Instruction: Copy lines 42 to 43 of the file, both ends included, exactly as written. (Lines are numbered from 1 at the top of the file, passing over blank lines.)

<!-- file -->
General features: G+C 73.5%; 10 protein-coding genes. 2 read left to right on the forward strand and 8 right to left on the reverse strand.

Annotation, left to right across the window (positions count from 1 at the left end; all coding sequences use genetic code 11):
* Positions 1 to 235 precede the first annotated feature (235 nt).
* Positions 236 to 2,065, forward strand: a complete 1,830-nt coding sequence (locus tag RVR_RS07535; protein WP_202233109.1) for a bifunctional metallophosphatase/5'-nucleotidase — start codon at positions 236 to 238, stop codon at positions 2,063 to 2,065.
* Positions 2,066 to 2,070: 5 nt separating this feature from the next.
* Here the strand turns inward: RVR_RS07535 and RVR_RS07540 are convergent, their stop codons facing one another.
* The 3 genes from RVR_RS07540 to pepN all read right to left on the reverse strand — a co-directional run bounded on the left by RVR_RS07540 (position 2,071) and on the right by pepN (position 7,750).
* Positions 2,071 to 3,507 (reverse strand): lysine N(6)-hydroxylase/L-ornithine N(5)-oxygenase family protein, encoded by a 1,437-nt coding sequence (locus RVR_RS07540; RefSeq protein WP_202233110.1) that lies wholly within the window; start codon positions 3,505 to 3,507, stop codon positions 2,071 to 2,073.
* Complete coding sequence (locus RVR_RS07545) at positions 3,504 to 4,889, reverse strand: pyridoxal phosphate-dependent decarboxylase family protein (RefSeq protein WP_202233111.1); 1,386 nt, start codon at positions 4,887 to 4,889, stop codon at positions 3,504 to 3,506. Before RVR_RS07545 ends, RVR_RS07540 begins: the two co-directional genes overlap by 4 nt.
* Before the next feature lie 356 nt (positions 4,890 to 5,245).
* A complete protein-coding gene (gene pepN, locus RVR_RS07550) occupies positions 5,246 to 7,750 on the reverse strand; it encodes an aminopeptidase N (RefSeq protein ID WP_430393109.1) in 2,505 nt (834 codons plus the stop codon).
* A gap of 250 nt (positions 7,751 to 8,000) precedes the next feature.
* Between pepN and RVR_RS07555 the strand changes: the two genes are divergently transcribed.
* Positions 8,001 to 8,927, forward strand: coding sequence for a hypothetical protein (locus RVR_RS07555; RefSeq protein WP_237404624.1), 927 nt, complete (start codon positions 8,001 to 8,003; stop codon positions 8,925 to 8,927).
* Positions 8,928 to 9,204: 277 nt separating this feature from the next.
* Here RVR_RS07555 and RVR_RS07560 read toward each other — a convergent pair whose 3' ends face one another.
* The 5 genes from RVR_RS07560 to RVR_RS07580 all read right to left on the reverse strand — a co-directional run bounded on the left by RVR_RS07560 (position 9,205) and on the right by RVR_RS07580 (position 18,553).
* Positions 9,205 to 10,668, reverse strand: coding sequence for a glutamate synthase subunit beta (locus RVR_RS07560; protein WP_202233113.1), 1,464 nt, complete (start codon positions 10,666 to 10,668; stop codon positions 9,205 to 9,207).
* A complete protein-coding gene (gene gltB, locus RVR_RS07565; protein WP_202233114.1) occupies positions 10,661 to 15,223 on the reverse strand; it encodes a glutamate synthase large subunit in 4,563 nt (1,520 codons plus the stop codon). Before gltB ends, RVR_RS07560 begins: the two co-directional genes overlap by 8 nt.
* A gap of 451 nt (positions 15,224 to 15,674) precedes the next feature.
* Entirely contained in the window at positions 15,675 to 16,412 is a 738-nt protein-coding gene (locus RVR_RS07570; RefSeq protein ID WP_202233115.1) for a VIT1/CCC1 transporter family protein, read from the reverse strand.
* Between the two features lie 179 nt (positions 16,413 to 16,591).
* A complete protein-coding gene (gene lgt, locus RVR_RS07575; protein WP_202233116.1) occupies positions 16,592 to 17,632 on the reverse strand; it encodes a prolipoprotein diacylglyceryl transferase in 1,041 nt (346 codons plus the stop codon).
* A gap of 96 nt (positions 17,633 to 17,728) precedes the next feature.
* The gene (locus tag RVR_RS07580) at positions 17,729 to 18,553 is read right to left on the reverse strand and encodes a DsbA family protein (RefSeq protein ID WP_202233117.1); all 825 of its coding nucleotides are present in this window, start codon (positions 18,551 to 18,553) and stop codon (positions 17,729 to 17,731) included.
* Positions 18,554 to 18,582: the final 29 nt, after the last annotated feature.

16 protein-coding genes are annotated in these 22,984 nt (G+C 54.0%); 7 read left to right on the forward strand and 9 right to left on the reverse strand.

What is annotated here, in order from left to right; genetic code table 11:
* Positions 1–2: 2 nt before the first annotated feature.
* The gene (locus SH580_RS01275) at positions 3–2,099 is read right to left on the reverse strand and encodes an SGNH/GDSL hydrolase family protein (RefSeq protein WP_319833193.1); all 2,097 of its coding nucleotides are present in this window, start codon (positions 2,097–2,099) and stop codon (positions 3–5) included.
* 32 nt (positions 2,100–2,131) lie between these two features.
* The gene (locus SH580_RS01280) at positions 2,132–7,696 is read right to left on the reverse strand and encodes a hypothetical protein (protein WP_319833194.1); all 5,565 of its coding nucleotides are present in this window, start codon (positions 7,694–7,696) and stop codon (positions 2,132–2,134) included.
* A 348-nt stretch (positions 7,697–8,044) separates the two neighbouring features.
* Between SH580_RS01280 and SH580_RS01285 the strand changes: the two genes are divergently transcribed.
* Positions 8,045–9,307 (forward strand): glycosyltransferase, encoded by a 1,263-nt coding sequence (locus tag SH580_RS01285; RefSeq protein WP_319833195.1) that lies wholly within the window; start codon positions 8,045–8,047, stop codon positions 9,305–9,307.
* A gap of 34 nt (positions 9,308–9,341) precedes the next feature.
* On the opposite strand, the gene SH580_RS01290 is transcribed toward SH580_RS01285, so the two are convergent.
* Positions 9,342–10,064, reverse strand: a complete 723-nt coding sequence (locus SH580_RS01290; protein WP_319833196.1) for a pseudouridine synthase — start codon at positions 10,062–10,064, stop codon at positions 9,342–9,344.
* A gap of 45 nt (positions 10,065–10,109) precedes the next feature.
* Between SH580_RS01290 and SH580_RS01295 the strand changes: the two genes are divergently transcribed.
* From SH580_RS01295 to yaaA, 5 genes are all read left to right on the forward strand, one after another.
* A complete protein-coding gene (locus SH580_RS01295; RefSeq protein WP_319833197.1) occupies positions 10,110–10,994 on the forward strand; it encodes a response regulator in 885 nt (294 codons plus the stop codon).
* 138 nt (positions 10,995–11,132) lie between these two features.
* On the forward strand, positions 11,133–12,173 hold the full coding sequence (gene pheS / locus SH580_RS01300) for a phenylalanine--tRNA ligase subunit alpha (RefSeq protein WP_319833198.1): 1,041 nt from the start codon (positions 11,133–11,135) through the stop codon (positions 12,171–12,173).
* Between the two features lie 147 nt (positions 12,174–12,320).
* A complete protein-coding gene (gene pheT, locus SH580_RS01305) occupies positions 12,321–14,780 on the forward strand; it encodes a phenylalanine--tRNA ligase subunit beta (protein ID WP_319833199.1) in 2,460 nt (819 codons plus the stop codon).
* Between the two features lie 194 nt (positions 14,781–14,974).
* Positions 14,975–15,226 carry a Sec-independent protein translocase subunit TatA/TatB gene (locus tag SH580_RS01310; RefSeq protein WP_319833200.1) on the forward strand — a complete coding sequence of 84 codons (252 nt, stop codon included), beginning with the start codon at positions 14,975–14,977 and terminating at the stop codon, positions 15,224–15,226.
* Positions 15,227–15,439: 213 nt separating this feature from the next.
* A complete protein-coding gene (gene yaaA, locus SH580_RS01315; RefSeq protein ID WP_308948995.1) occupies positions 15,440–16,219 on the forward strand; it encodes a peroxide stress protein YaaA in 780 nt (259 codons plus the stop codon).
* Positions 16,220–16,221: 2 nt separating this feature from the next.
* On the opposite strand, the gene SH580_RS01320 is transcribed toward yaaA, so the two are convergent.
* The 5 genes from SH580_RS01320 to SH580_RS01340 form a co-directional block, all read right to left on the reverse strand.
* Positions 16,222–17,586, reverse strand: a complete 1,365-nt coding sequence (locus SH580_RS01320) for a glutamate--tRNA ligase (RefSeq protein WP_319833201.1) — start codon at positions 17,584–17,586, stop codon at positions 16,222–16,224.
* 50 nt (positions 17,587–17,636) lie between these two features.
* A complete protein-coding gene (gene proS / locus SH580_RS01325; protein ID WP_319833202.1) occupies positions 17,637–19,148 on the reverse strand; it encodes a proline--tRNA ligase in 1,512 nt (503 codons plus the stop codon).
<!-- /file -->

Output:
* A complete protein-coding gene (locus SH580_RS01295; RefSeq protein WP_319833197.1) occupies positions 10,110–10,994 on the forward strand; it encodes a response regulator in 885 nt (294 codons plus the stop codon).
* 138 nt (positions 10,995–11,132) lie between these two features.